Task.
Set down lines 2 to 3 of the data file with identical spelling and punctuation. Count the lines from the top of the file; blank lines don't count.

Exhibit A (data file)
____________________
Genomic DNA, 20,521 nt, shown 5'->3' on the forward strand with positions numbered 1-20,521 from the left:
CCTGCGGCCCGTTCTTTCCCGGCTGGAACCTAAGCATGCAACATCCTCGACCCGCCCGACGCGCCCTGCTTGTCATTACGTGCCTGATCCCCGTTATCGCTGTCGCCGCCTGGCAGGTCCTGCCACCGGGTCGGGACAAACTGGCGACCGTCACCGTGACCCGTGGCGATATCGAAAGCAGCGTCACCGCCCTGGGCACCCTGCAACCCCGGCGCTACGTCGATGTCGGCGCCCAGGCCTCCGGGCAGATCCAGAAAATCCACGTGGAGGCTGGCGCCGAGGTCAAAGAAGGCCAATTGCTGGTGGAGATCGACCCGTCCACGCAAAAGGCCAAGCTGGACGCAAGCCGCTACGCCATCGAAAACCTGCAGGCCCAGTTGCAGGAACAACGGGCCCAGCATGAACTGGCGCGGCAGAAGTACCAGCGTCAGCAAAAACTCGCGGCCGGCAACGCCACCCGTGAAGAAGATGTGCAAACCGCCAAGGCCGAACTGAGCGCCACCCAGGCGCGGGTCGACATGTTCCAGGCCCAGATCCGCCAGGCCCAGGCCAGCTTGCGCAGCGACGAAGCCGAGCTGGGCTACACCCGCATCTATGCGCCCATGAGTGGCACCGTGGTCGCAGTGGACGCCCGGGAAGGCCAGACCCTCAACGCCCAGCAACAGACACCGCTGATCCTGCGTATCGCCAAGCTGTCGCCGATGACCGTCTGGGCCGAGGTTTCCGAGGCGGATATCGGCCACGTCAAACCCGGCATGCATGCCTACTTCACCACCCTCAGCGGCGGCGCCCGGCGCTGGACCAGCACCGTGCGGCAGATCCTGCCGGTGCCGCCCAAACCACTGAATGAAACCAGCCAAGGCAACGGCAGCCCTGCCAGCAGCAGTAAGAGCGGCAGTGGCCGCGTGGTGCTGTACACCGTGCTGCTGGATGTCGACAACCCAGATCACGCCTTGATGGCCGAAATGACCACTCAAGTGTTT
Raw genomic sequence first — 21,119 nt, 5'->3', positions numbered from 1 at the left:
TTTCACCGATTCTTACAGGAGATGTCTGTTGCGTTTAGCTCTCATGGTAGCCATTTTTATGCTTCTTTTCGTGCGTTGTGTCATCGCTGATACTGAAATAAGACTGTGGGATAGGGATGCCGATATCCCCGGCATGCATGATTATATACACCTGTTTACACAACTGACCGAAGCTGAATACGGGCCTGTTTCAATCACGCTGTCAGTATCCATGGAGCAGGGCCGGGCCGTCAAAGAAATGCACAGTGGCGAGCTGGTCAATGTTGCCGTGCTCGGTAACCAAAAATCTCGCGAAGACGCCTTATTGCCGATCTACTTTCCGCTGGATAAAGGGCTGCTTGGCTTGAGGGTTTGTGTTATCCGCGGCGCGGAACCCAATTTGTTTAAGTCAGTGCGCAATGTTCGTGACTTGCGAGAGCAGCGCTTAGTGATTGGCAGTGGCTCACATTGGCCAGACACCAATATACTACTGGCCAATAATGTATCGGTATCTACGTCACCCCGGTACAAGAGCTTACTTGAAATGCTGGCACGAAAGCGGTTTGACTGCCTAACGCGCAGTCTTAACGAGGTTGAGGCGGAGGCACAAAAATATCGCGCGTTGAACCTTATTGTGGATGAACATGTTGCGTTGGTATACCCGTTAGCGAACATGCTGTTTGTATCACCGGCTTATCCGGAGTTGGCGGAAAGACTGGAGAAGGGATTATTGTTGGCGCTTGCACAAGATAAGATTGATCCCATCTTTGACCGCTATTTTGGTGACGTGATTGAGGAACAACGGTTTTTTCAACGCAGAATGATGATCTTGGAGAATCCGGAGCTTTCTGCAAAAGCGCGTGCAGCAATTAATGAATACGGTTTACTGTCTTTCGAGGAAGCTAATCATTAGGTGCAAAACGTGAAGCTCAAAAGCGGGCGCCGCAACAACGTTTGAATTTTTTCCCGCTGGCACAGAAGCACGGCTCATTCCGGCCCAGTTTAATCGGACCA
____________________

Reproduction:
CCTGCGGCCCGTTCTTTCCCGGCTGGAACCTAAGCATGCAACATCCTCGACCCGCCCGACGCGCCCTGCTTGTCATTACGTGCCTGATCCCCGTTATCGCTGTCGCCGCCTGGCAGGTCCTGCCACCGGGTCGGGACAAACTGGCGACCGTCACCGTGACCCGTGGCGATATCGAAAGCAGCGTCACCGCCCTGGGCACCCTGCAACCCCGGCGCTACGTCGATGTCGGCGCCCAGGCCTCCGGGCAGATCCAGAAAATCCACGTGGAGGCTGGCGCCGAGGTCAAAGAAGGCCAATTGCTGGTGGAGATCGACCCGTCCACGCAAAAGGCCAAGCTGGACGCAAGCCGCTACGCCATCGAAAACCTGCAGGCCCAGTTGCAGGAACAACGGGCCCAGCATGAACTGGCGCGGCAGAAGTACCAGCGTCAGCAAAAACTCGCGGCCGGCAACGCCACCCGTGAAGAAGATGTGCAAACCGCCAAGGCCGAACTGAGCGCCACCCAGGCGCGGGTCGACATGTTCCAGGCCCAGATCCGCCAGGCCCAGGCCAGCTTGCGCAGCGACGAAGCCGAGCTGGGCTACACCCGCATCTATGCGCCCATGAGTGGCACCGTGGTCGCAGTGGACGCCCGGGAAGGCCAGACCCTCAACGCCCAGCAACAGACACCGCTGATCCTGCGTATCGCCAAGCTGTCGCCGATGACCGTCTGGGCCGAGGTTTCCGAGGCGGATATCGGCCACGTCAAACCCGGCATGCATGCCTACTTCACCACCCTCAGCGGCGGCGCCCGGCGCTGGACCAGCACCGTGCGGCAGATCCTGCCGGTGCCGCCCAAACCACTGAATGAAACCAGCCAAGGCAACGGCAGCCCTGCCAGCAGCAGTAAGAGCGGCAGTGGCCGCGTGGTGCTGTACACCGTGCTGCTGGATGTCGACAACCCAGATCACGCCTTGATGGCCGAAATGACCACTCAAGTGTTT
Raw genomic sequence first — 21,119 nt, 5'->3', positions numbered from 1 at the left: